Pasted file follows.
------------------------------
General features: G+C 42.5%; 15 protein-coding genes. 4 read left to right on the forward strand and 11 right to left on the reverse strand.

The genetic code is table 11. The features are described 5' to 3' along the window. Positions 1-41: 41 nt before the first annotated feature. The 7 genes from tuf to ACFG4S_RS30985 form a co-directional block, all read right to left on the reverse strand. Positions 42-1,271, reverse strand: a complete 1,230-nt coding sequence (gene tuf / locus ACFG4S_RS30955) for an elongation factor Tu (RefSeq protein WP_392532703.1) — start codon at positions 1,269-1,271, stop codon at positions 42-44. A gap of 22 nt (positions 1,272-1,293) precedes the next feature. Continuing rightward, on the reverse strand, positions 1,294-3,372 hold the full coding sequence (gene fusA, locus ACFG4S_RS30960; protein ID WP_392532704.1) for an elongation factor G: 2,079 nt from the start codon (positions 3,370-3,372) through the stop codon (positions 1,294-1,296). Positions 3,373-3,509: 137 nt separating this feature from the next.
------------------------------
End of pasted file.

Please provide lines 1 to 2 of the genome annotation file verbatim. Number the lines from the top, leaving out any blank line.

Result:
General features: G+C 42.5%; 15 protein-coding genes. 4 read left to right on the forward strand and 11 right to left on the reverse strand.

The genetic code is table 11. The features are described 5' to 3' along the window. Positions 1-41: 41 nt before the first annotated feature. The 7 genes from tuf to ACFG4S_RS30985 form a co-directional block, all read right to left on the reverse strand. Positions 42-1,271, reverse strand: a complete 1,230-nt coding sequence (gene tuf / locus ACFG4S_RS30955) for an elongation factor Tu (RefSeq protein WP_392532703.1) — start codon at positions 1,269-1,271, stop codon at positions 42-44. A gap of 22 nt (positions 1,272-1,293) precedes the next feature. Continuing rightward, on the reverse strand, positions 1,294-3,372 hold the full coding sequence (gene fusA, locus ACFG4S_RS30960; protein ID WP_392532704.1) for an elongation factor G: 2,079 nt from the start codon (positions 3,370-3,372) through the stop codon (positions 1,294-1,296). Positions 3,373-3,509: 137 nt separating this feature from the next.